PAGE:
What I brought back from my Nicaraguan experience was a dramatic understanding that not all folks interpret the Bible the same way. When Jesus read Isaiah 61 some listeners heard it as an unfulfilled promise of the past, some had their hopes raised and the majority wondered how that particular text impacted them at that moment. When Jesus sat down, all eyes were fixed on him wondering why he would choose such a passage. Jesus responded by adding a footnote, “Today the scripture has been fulfilled in your reading.” That is when a riot broke out. This text about the poor and the captives was fine as long as it stayed in the past tense. Everyone in that synagogue knew about The Day of the Lord. They all prayed for the time when a Messiah would come. But they weren’t necessarily anxious for it to happen. The folks in the synagogue were the leaders in the community. They were the shopkeepers and merchants. Even the father of Jesus had an established business. The Messiah would radically change their lives and change was not necessarily part of their agenda.

        Are they much different from us? Our Brief Statement of Faith ends with the pronouncement, “Come Lord Jesus”. Is that really what you want? Some of you are lucky enough to have lived in this beautiful valley from birth. Most of us worked our entire lives just to get here. Do we really want Jesus showing up on our doorsteps and turning our whole existence upside down?  Could it be what we are really praying is, “When I die, come Lord Jesus, and make heaven an extension of what I am now experiencing.”

        Established folks in the town of Nazareth were not excited about the Messiah showing up because they were, for the most part, content with their lives. The same could not be said of the early readers of Luke’s gospel. They desired to be liberated from their economic status and captivated by a faith that offered hope. If we learn nothing else from the gospels we need to understand Jesus comes to us where we are. That is not only OK, it is enlightening.

A recent article in Christian Century spoke about the churches, or rather the lack of churches in Vancouver. At first glance one might think Nellysford and Vancouver have little in common. Thirty years ago Vancouver was a sleepy seaport with cheap real estate.  But with its spectacular scenery it remade itself into place where people desired to live. Soon retirees who loved to recreate flocked to Vancouver. The population grew but not the size of the local churches. Hiking and skiing became a lot more important than church on Sunday morning.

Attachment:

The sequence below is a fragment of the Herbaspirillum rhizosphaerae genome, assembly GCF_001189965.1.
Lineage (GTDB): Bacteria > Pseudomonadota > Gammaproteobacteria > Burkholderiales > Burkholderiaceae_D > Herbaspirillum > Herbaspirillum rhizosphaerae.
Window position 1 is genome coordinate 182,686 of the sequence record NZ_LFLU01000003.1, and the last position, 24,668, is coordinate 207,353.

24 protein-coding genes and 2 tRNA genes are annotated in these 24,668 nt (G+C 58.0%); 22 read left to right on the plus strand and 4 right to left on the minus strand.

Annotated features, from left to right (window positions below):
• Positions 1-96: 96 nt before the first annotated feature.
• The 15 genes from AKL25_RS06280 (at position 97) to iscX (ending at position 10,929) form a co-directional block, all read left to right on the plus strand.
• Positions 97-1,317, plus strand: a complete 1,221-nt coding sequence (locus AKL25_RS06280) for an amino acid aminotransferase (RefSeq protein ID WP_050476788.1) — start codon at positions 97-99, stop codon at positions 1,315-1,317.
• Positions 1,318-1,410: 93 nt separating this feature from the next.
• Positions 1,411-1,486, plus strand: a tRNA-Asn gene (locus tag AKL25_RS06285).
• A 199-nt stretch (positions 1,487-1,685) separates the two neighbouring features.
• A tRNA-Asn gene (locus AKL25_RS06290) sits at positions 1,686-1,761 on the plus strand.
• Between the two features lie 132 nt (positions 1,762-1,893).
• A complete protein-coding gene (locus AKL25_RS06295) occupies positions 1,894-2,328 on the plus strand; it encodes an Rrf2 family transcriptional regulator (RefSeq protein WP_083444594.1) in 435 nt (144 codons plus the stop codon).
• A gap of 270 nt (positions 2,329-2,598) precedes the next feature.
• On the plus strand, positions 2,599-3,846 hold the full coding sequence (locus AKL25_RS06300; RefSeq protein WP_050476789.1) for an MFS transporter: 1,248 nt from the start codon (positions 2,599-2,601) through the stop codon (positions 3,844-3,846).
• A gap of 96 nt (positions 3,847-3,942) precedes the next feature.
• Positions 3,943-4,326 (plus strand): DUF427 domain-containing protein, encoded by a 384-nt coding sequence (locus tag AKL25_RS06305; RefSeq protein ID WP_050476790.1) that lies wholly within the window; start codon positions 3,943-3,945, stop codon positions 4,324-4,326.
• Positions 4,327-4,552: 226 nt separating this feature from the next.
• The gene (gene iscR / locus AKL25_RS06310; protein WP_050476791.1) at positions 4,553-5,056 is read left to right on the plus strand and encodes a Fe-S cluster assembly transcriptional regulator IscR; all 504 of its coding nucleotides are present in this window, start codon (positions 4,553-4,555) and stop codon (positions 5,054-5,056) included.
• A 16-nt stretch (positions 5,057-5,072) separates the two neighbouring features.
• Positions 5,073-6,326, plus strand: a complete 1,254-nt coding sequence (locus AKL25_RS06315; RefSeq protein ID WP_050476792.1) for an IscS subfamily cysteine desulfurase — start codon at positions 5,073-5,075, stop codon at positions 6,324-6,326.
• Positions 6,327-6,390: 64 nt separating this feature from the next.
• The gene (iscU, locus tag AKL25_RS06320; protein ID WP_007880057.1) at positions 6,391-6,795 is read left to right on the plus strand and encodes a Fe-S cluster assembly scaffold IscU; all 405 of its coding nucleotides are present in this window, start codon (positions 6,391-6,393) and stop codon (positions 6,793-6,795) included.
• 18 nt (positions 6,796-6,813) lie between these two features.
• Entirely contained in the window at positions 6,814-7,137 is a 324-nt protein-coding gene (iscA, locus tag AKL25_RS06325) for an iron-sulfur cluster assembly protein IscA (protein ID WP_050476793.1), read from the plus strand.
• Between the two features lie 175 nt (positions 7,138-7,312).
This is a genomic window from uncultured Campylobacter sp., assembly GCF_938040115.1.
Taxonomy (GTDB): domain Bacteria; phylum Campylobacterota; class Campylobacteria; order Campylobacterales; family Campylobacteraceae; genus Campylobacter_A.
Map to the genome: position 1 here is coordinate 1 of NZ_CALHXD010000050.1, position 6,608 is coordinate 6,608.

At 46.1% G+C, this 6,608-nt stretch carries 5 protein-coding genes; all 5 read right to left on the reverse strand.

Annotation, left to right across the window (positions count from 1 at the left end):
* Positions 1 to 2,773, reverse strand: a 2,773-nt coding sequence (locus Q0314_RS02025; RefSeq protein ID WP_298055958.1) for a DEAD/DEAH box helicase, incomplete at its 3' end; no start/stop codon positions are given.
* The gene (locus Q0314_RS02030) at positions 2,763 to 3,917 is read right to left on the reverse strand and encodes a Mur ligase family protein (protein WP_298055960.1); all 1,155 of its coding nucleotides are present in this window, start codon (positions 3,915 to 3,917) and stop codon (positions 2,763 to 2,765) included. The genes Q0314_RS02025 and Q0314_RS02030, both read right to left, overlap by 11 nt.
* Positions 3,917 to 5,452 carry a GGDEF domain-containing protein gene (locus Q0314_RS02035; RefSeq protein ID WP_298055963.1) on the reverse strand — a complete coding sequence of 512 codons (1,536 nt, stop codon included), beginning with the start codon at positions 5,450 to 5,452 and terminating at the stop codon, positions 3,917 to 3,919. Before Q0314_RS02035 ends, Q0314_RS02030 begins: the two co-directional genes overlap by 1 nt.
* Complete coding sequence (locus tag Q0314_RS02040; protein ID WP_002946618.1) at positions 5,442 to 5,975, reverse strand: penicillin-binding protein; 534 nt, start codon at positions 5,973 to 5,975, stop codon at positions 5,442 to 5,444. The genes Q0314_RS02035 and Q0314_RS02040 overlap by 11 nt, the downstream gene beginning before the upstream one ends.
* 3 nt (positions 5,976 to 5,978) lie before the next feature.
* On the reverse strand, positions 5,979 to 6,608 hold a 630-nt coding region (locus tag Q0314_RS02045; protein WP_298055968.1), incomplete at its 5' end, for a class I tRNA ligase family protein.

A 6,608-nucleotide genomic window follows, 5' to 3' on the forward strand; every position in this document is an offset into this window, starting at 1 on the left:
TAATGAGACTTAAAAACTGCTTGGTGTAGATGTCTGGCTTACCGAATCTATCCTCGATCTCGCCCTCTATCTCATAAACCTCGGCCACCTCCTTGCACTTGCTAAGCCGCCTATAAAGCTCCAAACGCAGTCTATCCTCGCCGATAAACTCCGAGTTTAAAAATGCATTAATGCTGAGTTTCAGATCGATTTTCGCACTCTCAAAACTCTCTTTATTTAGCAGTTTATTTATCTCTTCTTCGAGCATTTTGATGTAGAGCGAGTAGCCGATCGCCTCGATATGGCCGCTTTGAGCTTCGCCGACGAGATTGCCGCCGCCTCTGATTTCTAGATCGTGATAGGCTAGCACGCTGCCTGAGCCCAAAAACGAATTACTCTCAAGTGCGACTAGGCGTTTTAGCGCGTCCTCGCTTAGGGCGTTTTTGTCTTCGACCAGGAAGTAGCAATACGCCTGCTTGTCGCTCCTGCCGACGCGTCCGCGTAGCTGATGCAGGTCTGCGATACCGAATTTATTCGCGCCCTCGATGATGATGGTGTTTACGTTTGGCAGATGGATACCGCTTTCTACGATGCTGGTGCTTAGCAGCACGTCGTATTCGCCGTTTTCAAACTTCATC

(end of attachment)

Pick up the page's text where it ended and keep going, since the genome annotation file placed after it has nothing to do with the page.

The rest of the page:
Most of the churches in Vancouver tried to hold on to their traditional ways of being a church. They vocally attacked the new culture that embraced their city. Most of these churches have now closed. But a few congregations saw this as an opportunity to explore seeing the gospel through different eyes. Instead of condemning the emerging culture, they listened to both the spiritual and corporeal needs of their new community. By not doing church the way they had always done it, these churches have become relevant to a new and changing culture.

        The Spirit of God has always brought the gospel in a way that is meaningful to our particular lives. Nothing new with that thought. But consider this. What if, from the beginning, God understood that we live in a large diverse world? What if, just as the gospel writers brought a different Jesus to each of their communities, we might consider that the Jesus we claim might look a bit different to someone who has not been raised in a traditional congregation? If we can move past the idea that only one understanding of God works for every situation, think of the opportunity that lies before us. The Spirit of the Lord has anointed us to bring the good news to a world that is not the same audience once confronted by Billy Graham.   To some, like the readers of Mark, the name Jesus is a mystery. To others, like the readers of Matthew, they are folks who left the church and aren’t going back. To many, like the readers of John, they have been in the church all their lives but need to be challenged by the spirit of God in a new way. Then there are those folks like those who first heard the Gospel of Luke, the outcast of society who hunger for a word of hope. There is not, nor has there ever been, one formula for telling the story. And the good news is the Spirit of the Lord has always been leading the church toward new and creative ways to engage others in what for us has been the life changing  truth that God loves us and God cares for us.

        Each gospel begins differently. Each gospel writer tells the story of Jesus in his own way. But each gospel ends with the same command, “Go and proclaim that the Spirit of God is among you.”